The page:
17. alrudder says:

    I misplaced a comma I was not referring to you. I’m glad you set a proper tone. I was referring to the readership at large, My personal apology

  18. Alrudder

    Thanks – I think as the days go by we’ll see people here and elsewhere in the blogosphere easing up and hopefully easing in.

    Reflecting back on ’04 once again, I was most impressed with Wes Clark’s supporters the day he announced he was endorsing JK. So many showed up on the blog that day to say they were reporting for duty. It was quite moving. This time out, we’ve run such a long primary race and Hillary’s supporters really need some time to assimilate what’s next for her and them.

    Personally, I’m burnt out from the long run. I think folks from both camps are and a little time will do everyone some good.

  19. Jessica says:

    Admittedly I was somewhat skeptical about the need for anyone other than Hillary Clinton to process what happened Tuesday night. Then today I spoke to my mom who confessed to me her anger about the media and sexism and her sadness at the whole thing. I listened and bit my tongue when she said things I didn’t agree with, remembering that she’s done that for me about a million times. She said her silver lining is that she doesn’t need to be so invested and angry anymore. I didn’t know what to say other than I think it’s going to be okay. I could tell she was on the verge of breaking down so I make up an excuse (babies are good for that) to get off the phone. I have probably underestimated people’s frustration and the need to ease out of this slowly. I know my mom is not ready to hear anything about Obama now so I’ll keep my yapper shut until she is.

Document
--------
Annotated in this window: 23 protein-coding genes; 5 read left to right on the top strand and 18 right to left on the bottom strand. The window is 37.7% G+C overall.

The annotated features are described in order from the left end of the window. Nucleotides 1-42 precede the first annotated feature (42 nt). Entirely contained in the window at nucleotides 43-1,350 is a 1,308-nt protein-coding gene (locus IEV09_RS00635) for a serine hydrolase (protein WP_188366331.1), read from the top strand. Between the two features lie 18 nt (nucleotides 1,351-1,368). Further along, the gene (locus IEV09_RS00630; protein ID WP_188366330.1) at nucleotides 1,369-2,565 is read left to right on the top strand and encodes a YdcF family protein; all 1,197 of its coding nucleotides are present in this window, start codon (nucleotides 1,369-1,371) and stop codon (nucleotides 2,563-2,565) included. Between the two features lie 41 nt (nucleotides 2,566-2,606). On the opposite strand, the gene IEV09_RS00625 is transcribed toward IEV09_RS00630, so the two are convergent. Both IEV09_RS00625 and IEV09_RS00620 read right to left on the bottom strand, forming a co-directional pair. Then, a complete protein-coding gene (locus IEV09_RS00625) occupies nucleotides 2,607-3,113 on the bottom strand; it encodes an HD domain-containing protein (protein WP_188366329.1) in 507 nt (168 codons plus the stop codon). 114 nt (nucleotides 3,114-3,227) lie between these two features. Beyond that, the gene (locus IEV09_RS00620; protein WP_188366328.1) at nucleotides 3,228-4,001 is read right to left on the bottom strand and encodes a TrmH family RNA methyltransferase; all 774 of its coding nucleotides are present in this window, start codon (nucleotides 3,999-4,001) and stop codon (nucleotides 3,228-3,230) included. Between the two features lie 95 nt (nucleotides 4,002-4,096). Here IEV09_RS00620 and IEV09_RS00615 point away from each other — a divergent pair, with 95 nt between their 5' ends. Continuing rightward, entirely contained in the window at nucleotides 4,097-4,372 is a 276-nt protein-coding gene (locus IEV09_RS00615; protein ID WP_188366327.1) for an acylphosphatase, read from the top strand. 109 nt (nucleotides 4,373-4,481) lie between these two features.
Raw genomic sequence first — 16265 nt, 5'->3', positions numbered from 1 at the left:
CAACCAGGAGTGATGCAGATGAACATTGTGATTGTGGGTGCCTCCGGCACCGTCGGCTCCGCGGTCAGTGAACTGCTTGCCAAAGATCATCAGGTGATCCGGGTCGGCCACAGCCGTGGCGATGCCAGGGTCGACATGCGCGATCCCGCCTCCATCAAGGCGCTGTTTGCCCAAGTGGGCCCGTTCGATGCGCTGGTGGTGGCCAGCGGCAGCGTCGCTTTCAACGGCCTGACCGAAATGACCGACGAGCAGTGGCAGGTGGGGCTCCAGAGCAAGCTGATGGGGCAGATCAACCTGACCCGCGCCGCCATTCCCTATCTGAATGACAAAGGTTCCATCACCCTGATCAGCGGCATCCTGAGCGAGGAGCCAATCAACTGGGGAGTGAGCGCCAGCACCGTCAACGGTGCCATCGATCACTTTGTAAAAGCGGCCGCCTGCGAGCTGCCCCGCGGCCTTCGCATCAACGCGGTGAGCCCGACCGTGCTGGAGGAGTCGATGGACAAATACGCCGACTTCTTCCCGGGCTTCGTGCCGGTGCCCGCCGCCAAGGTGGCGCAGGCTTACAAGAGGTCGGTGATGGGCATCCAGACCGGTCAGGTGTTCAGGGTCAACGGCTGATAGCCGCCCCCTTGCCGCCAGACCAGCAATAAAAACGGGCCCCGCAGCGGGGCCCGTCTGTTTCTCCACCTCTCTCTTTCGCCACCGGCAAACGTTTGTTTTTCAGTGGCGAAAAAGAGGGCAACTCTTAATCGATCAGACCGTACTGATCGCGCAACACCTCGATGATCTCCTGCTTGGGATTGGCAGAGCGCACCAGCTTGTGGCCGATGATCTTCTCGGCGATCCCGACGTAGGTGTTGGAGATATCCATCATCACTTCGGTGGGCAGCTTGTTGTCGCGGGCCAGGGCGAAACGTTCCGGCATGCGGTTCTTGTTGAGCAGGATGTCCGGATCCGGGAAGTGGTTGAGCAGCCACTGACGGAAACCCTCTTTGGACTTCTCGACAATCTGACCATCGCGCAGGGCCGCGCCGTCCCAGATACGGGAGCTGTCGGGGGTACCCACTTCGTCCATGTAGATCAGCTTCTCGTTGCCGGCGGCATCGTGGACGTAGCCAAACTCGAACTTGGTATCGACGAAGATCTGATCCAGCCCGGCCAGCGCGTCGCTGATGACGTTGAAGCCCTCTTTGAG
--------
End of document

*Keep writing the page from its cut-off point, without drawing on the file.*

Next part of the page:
To Pamela: As an Obama supporter looking to broaden my perspective, this site has been invaluable. Thank you.

  20. Jessica

    Thanks for sharing your story about your mom here with is. I’m glad she shared her pain with you, because whether or not you agree with her, it helped you to understand better what others are feeling and that is a good thing. In time it will be all right for your mom and the rest who are feeling the pain.

    I’m also glad to hear that The Dem Daily has been of value to you as an Obama supporter and I hope you’ll keep reading and particpating here.

  21. DM says:

    Well said Gilbert!

  22. hummingbirdv says:

    Gilbert…. I love your posts. Will you be doing more? I see it is 10 days since this last one. I look forward to hearing more from you.

    Are the leaders of the DNC listening? Only to their own need for power.